MLB: The Biggest Snubs in MVP Voting History

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MLB: The Biggest Snubs in MVP Voting History
Al Bello/Getty Images

With the MLB playoffs in full-swing, baseball's award season is just around the corner. Though there are a few thrilling weeks of baseball to be played, it never hurts to look ahead at possible contenders for the major awards that will be handed out at the conclusion of the playoffs.

Of course, with any vote will come disagreement, and along with it, the perception of potentially deserving candidates being snubbed by the electorate.

We witness this every year in baseball, midway through the season when the All-Star selections are announced, and then again once the playoffs conclude and the awards are handed out.

There are always accusations of bias toward particular markets, disagreement over the election process and debates over the credibility of whomever was responsible for specific votes.

The fans get lambasted for blatant bias toward their hometown players, as do the coaches and managers that round out the All-Star selection process. Members of the Baseball Writers Association of America get especially raked over the coals each year, as fans, bloggers and various talking heads take them to task over their selections for the postseason awards.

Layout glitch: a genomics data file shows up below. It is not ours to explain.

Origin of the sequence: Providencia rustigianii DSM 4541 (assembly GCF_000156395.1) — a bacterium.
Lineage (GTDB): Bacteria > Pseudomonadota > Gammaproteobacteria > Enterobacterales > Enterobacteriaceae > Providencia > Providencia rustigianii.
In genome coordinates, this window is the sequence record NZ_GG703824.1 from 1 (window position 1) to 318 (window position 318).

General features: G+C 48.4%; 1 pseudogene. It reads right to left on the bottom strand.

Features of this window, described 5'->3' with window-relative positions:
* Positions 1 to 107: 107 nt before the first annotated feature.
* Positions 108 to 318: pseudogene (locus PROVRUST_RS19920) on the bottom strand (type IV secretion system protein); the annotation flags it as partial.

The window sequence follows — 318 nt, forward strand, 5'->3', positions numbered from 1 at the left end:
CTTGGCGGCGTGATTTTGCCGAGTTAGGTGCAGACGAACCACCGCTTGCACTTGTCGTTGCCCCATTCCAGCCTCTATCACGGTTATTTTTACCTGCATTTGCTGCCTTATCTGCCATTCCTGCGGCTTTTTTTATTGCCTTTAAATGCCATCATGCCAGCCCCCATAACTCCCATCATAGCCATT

Most of the time, though there will be discontent, the winners are usually accompanied by some degree of reasonable justification. Without a clearly defined meaning of what some of the awards are meant to represent, there will always be those who feel the writers have gotten it all wrong.

This is especially true in the race for the "most valuable" player award. Everyone has their own idea of what the award means, so the selection process remains highly subjective, and thus, open to interpretation. Is it the player that produces the most impressive statistical season? Must the honoree play for a postseason-bound club?

What about pitchers? They have won their fair share of MVP awards, but is it reasonable to anoint a player "most valuable" if he only contributes once every five games?

With that in mind, let's take a look at a few of the most egregious snubs in Major League Baseball's MVP Award voting history.

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